The decision to set Durham loose on CIA operatives already exonerated under a prior administration was another misbegotten and dangerous idea by the Obami, one of many that signaled to CIA officials that they would be foolhardy not to be risk-averse in their anti-terrorism activities. So, indeed, we should hope that Durham shows himself once again to be a wise prosecutor and shuts down a politically motivated inquest.

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Funding Corruption in Afghanistan

Everyone knows that corruption is a huge, crippling, corrosive problem in Afghanistan and that reducing it won’t be easy. But aside from the obvious obstacles we face — namely an entrenched political class in Afghanistan that has gotten rich from foreign lucre — there is a not-so-obvious obstacle as well: the interest that many in the U.S. government have in lubricating relationships with lots of greenbacks. In this connection the New York Times‘s Dexter Filkins and Mark Mazzetti have a great scoop today about how the CIA has been paying off Mohammed Zia Salehi, the aide to President Karzai who has been charged with corruption. As the Times account notes, “Other prominent Afghans who American officials have said were on the C.I.A.’s payroll include the president’s half brother, Ahmed Wali Karzai, suspected by investigators of playing a role in Afghanistan’s booming opium trade.”

The list is actually considerably longer, and from the CIA’s narrow standpoint, the investments are well justified. The Times quotes an anonymous “American official” as follows: “If we decide as a country that we’ll never deal with anyone in Afghanistan who might down the road — and certainly not at our behest — put his hand in the till, we can all come home right now. If you want intelligence in a war zone, you’re not going to get it from Mother Teresa or Mary Poppins.” True, and the CIA has been paying off rogues for information ever since its inception. Such activity is to be expected from any competent intelligence service, but in Afghanistan, this has had parlous consequences.

The funding that the CIA has provided — along with largesse from the U.S. military, USAID, the State Department, and other agencies — has turbo-charged the problem of corruption. It has led to the emergence of a class of malign actors, fabulously wealthy Afghans who have connections not only to the U.S. government but also to the Taliban and the drug cartels. They are widely seen as the real center of power in Afghanistan, and it is this perception, more than anything else, that fuels support for the insurgency. The problem begins at the top with Hamid Karzai who, shamefully, intervened to get Salehi sprung from jail shortly after his arrest.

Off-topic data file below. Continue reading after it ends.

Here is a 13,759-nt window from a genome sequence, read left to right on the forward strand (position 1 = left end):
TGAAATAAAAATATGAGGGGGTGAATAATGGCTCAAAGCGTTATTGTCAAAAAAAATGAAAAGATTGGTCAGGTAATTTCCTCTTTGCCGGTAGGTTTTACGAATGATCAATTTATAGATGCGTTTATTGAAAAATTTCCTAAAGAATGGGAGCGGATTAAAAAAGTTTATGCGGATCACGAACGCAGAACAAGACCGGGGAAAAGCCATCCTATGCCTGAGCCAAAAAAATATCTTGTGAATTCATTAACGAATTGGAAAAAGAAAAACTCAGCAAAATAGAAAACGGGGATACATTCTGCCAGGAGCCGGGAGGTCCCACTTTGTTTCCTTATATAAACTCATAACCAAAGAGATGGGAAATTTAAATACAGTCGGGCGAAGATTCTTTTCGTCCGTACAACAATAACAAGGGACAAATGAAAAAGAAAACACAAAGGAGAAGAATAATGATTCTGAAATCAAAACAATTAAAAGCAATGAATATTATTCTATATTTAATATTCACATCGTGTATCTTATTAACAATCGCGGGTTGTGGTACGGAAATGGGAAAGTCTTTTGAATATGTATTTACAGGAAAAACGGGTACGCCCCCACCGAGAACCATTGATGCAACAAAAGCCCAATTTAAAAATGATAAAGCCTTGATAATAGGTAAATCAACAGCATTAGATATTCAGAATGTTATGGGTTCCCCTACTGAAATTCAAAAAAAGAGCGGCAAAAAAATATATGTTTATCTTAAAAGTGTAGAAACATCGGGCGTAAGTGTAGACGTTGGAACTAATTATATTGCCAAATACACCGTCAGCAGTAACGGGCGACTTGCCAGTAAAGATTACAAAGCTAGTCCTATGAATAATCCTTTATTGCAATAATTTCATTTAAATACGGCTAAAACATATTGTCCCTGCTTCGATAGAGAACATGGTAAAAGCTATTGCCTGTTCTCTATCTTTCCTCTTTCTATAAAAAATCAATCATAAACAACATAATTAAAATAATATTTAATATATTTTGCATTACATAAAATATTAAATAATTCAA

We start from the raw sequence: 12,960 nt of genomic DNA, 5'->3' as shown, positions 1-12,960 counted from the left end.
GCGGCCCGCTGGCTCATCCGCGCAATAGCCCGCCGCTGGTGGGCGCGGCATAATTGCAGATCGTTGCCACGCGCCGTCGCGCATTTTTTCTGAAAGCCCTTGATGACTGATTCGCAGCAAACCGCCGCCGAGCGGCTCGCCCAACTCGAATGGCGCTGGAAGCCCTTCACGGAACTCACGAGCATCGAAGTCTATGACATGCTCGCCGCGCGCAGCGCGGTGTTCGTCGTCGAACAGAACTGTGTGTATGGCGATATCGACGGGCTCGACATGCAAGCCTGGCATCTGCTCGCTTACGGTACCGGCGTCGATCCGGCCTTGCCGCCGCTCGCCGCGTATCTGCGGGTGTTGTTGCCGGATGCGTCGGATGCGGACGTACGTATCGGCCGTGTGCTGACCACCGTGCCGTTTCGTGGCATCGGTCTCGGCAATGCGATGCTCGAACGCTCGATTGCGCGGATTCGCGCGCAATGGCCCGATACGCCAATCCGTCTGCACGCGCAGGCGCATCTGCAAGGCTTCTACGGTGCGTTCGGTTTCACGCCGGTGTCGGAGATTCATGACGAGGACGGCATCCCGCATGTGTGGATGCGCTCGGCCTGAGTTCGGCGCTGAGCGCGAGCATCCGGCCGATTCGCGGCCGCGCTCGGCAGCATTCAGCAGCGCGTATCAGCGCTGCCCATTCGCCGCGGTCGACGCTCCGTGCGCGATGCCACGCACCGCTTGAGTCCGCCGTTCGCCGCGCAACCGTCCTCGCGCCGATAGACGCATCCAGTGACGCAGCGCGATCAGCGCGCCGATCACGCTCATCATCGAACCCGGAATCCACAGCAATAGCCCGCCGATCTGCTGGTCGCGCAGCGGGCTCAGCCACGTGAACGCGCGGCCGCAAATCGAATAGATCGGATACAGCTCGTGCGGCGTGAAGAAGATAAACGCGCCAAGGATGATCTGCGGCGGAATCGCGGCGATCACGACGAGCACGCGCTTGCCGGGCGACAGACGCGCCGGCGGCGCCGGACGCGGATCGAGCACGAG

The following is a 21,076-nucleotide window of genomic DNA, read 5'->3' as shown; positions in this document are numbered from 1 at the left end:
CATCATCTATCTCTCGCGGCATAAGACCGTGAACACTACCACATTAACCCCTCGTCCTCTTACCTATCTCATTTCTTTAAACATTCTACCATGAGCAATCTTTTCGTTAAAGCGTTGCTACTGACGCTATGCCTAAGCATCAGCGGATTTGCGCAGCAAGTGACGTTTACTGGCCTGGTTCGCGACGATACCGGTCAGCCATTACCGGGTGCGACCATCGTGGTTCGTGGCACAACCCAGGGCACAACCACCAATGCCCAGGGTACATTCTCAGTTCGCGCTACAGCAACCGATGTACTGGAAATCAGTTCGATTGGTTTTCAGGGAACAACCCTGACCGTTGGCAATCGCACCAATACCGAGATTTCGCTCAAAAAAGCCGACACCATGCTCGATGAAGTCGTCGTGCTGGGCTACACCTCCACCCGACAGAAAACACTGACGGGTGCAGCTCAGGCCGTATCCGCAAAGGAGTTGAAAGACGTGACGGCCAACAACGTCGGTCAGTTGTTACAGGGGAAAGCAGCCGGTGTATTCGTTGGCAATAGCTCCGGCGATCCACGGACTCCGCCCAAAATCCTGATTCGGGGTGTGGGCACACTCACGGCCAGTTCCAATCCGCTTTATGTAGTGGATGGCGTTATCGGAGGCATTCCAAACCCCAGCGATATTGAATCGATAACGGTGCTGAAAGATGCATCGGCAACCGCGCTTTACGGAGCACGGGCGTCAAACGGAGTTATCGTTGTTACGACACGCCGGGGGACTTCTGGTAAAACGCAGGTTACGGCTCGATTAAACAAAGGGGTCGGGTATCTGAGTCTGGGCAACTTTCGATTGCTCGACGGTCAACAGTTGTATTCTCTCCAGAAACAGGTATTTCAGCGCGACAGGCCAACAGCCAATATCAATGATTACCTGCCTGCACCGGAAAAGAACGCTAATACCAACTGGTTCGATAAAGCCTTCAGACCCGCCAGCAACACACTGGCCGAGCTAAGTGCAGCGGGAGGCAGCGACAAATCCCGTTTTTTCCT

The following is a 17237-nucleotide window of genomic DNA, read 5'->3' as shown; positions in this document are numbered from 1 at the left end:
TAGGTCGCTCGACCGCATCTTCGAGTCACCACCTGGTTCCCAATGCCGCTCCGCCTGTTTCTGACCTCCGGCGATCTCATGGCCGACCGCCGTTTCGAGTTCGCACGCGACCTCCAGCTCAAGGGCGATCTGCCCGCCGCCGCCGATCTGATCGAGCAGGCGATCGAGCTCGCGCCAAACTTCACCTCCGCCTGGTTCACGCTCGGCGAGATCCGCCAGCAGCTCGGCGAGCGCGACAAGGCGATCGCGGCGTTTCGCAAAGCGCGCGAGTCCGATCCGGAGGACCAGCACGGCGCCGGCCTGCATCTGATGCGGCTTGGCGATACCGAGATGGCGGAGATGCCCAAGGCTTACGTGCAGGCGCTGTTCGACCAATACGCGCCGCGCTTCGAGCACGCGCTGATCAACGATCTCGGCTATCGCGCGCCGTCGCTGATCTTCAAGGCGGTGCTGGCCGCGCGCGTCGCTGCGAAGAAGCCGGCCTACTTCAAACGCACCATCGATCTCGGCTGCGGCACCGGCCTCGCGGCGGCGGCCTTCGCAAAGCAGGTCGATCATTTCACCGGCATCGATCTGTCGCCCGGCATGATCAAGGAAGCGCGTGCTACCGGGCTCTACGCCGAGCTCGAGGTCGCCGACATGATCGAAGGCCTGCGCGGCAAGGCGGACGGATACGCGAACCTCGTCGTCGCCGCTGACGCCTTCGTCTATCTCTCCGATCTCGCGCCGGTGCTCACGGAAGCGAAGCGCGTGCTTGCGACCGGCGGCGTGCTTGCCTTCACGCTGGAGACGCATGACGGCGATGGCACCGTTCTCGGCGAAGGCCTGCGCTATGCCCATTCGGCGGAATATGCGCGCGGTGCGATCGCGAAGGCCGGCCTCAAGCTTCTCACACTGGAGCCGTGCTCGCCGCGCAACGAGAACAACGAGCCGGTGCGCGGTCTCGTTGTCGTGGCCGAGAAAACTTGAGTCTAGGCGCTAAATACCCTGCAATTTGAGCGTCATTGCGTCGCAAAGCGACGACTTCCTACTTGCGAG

Some in the U.S. government believe that there is nothing to be done about such corruption and that fighting it is counterproductive because it will damage our “relationships” with key Afghans. As one “Obama administration official” tells Filkins and Mazzetti:  “Fighting corruption is the very definition of mission creep.” Wrong. Fighting corruption is the only way to achieve our mission. That won’t require eliminating corruption — truly a mission impossible. But it should be possible to reduce corruption from the current, off-the-charts levels to more socially acceptable norms. In fact, this is the most urgent priority for NATO forces. To achieve that objective, President Obama will have to make sure that all U.S. government agencies and officials are on board. So far, as the Salehi scandal shows, that hasn’t been the case.

Everyone knows that corruption is a huge, crippling, corrosive problem in Afghanistan and that reducing it won’t be easy. But aside from the obvious obstacles we face — namely an entrenched political class in Afghanistan that has gotten rich from foreign lucre — there is a not-so-obvious obstacle as well: the interest that many in the U.S. government have in lubricating relationships with lots of greenbacks. In this connection the New York Times‘s Dexter Filkins and Mark Mazzetti have a great scoop today about how the CIA has been paying off Mohammed Zia Salehi, the aide to President Karzai who has been charged with corruption. As the Times account notes, “Other prominent Afghans who American officials have said were on the C.I.A.’s payroll include the president’s half brother, Ahmed Wali Karzai, suspected by investigators of playing a role in Afghanistan’s booming opium trade.”

The list is actually considerably longer, and from the CIA’s narrow standpoint, the investments are well justified. The Times quotes an anonymous “American official” as follows: “If we decide as a country that we’ll never deal with anyone in Afghanistan who might down the road — and certainly not at our behest — put his hand in the till, we can all come home right now. If you want intelligence in a war zone, you’re not going to get it from Mother Teresa or Mary Poppins.” True, and the CIA has been paying off rogues for information ever since its inception. Such activity is to be expected from any competent intelligence service, but in Afghanistan, this has had parlous consequences.